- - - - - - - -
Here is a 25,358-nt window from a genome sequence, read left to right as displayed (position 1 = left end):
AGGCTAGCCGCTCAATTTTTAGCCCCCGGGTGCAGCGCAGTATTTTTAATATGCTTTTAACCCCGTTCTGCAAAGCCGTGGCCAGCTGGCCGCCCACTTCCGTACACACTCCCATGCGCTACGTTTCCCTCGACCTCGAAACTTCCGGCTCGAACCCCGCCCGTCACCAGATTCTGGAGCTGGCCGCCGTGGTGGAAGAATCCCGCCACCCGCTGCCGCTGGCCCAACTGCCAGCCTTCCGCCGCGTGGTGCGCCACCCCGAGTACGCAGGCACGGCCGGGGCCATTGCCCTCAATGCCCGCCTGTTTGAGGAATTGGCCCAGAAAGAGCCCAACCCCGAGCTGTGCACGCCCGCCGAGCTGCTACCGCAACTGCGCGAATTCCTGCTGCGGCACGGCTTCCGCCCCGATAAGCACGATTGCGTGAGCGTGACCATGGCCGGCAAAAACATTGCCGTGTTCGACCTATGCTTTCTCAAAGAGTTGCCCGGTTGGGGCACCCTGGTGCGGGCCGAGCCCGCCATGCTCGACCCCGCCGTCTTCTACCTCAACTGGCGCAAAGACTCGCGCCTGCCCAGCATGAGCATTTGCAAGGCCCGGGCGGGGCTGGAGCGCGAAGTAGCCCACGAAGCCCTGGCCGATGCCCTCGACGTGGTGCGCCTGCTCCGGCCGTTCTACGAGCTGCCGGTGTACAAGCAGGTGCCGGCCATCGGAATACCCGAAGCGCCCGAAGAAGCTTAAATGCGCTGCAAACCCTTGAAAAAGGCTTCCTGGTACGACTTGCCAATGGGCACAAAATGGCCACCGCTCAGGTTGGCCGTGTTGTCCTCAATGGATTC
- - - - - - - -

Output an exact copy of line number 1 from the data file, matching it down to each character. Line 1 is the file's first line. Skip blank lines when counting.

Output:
Here is a 25,358-nt window from a genome sequence, read left to right as displayed (position 1 = left end):